she has 3 daughters and 10 grandchildren from them, she was like a 2nd mum to those kids. She talked about wanting my DS to sleep in her bed with her and FIL when we go and visit (which was supposed to be next month when he is 8 weeks) I hadn't actually said no your not having my baby sleep in bed with you I just hadn't mentioned it. They are looking at houses near us so they can see DS all the time which would be lovely. I think she sees DS as one of her babies, she said to me how nice it was for her to have another baby, I said that she became a great aunt 3 times last year and she said yes but DS is her baby because he is her grandson. I don't mind her saying he is hers, ds is very lucky to have so many people who adore him but what bothers me is when she disaproves of me and my parenting style. Everything I do she comments negatively on, if DS is in a babygrow she comes in and says he is cold if he has a hat on she says he is hot, if I put him down so he wakes up to feed him (in the very early days of bf when he was super sleepy due to jandice) I am cruel. I feel like I have hidden my irritation well I have not challenged her I have just ignored the advice. My ignoring has made her very angry. I don't think she has ever had a women with different parenting ideas to her in her life.

we are supposed to go and stay with them next month, it will cost lots of money and it will be a very long drive. I don't want to go, they live just below the arctic circle so it will be very very cold and dark most of the time, I will be sat in their house with MIL criticising my parenting choices for days on end.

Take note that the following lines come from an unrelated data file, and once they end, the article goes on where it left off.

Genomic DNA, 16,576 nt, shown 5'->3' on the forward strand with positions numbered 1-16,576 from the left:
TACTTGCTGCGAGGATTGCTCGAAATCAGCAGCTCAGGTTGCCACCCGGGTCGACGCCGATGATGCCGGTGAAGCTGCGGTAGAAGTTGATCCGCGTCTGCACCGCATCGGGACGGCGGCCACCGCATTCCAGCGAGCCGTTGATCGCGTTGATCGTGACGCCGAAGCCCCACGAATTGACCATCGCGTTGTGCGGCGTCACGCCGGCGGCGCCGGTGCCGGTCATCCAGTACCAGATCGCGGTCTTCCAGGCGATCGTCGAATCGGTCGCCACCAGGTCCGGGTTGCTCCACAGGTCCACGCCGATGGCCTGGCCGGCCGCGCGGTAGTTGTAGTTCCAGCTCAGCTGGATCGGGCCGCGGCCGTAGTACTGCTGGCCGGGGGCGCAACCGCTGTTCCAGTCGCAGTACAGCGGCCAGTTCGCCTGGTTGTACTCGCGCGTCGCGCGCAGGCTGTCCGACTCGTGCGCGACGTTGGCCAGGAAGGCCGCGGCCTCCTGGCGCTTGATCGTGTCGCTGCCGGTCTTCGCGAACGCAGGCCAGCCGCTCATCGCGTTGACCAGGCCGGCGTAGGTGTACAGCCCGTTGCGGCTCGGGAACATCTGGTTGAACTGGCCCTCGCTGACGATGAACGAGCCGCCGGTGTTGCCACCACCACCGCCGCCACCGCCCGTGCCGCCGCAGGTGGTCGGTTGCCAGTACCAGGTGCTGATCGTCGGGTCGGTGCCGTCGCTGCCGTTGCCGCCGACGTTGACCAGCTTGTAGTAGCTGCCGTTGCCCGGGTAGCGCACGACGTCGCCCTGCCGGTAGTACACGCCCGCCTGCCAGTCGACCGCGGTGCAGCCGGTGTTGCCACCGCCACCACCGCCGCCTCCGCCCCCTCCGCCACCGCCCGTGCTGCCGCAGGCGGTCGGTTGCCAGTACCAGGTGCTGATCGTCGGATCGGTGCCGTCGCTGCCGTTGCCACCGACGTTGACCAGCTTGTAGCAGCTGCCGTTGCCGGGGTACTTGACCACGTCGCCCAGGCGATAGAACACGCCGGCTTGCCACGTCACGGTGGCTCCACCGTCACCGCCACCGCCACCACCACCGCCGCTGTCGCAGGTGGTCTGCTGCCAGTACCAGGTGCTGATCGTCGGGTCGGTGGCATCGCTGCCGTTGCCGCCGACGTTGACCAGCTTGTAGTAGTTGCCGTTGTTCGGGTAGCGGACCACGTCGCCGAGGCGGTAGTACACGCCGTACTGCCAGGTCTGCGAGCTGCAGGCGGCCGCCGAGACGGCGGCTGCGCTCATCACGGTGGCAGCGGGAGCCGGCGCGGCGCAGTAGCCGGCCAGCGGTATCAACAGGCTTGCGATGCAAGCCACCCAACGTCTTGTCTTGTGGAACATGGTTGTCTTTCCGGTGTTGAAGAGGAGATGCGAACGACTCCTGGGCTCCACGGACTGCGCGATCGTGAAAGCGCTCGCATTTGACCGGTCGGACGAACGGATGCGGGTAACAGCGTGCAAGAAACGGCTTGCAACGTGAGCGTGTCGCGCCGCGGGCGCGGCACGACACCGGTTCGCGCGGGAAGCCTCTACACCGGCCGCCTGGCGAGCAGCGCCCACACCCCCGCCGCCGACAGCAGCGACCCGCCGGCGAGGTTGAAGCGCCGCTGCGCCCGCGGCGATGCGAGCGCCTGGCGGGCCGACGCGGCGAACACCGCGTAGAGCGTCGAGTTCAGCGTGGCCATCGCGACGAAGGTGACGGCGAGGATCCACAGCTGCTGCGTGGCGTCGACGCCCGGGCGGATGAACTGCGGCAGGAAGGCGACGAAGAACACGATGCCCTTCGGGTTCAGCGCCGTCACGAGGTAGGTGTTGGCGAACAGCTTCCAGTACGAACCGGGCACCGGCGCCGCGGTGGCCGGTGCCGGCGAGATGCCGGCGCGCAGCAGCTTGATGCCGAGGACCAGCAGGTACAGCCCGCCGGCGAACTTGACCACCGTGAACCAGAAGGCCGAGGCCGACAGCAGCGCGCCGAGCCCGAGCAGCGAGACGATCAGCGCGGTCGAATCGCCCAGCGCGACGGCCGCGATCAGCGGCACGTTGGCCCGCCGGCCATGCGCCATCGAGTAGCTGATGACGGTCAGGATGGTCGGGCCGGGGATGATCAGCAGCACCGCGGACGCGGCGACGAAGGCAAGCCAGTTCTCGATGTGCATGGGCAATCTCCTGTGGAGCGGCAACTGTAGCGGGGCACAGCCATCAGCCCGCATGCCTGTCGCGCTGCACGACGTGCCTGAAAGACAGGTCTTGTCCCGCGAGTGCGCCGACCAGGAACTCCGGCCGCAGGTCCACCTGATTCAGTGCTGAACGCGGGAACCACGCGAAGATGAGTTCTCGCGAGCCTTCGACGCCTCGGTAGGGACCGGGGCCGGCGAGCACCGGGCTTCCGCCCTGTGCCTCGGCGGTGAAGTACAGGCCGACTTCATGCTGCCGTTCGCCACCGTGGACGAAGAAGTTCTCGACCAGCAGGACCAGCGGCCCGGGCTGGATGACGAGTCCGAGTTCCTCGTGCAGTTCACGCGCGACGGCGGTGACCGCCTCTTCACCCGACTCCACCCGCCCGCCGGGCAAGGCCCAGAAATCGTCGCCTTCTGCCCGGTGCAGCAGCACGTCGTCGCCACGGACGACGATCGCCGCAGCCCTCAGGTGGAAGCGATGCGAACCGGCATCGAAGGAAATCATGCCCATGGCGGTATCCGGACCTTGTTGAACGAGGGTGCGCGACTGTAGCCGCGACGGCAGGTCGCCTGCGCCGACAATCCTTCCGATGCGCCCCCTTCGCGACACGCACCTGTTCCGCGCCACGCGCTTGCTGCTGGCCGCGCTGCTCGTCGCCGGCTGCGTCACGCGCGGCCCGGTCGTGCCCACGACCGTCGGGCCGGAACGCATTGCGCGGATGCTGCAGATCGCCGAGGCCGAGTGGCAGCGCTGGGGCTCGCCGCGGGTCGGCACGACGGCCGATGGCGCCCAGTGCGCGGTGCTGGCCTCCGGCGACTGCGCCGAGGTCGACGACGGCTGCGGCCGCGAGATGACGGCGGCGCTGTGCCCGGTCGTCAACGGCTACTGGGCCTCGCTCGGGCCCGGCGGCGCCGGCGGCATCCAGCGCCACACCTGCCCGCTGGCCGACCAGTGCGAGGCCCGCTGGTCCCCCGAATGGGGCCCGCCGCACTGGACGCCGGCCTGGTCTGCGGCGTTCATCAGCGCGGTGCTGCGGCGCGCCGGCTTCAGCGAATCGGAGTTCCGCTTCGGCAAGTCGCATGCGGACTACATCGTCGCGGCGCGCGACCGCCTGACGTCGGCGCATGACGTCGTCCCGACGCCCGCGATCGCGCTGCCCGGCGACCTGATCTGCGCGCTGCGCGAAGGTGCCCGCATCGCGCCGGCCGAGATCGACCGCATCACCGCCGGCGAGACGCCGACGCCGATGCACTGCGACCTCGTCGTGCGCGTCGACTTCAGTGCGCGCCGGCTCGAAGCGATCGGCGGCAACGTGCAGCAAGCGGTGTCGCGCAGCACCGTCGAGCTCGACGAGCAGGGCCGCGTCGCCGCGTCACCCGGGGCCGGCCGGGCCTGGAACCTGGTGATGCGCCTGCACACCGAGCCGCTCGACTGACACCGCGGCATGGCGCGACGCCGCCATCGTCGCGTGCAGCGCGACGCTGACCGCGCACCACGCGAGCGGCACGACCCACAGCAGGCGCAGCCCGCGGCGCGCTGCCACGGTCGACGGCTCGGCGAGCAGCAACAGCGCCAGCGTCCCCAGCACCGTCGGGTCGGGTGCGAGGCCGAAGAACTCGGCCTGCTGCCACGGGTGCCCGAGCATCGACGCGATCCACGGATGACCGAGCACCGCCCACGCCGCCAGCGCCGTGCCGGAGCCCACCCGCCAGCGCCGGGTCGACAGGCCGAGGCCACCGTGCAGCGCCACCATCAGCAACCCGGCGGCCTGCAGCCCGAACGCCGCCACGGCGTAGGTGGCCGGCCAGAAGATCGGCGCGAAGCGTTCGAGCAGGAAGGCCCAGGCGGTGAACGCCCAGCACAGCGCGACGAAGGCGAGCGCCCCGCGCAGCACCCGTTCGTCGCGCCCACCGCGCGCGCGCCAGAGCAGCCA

I understand I probably still have some crazy post birth hormones and I would like to be told IABU if I am. Also how can I move forward? for the sake of DS and DP I want to have as nice a relationship with MIL as possible.

Sorry about the essay!

WhatchuTalkinBoutPhyllis Tue 15-Jan-13 20:41:36

Just read your third paragraph, she sounds like a fucking loon

honeytea Tue 15-Jan-13 20:42:39

Few! I am so glad IANBU, I was worried my perception of the world was a litlle hormonaly skewed.

It was hard to get so much criticism, it was outweighed by my mother's comments every other sentance about what a wonderful mother I was and how perfect everything we were doing was (her constant positive words also anoyed me although I can see that IABU about that!)

I don't know why she would want to sleep in bed with a pukey baby who will wake up every 2-4 hours. If she wants some alone time with DS she could offer to look after him one afternoon whilst me and DP had nap.

If we ever have DC2 I will not tell anyone for at least a month.

EverybodysSnowyEyed Tue 15-Jan-13 20:42:47

You need to nip it in the bud

I smiled and sucked it up with my PFB because I didn't want to be rude etc etc. Luckily DH was pretty good at supporting my choices.

With my second I felt far more comfortable and the first time she said something critical I said something along the lines of
'I am her mother and whilst I may not do things the same way you do, that doesn't mean what I am doing is wrong. You have raised your children and were able to do so in your own way, please give me the same courtesy'

You also need to speak to DH and explain that whilst you are grateful that so many people care for your son, you are his parents and it is up to you how you raise him and you expect him to support you in that. Also remind him (as I did with DH!) that if you choose to have kids with someone from a different culture, you have to accept that they are unlikely to do things like their mother!

She smokes, is on painkillers and wants your child on her bed? But a glass of wine is totally outrageous for you.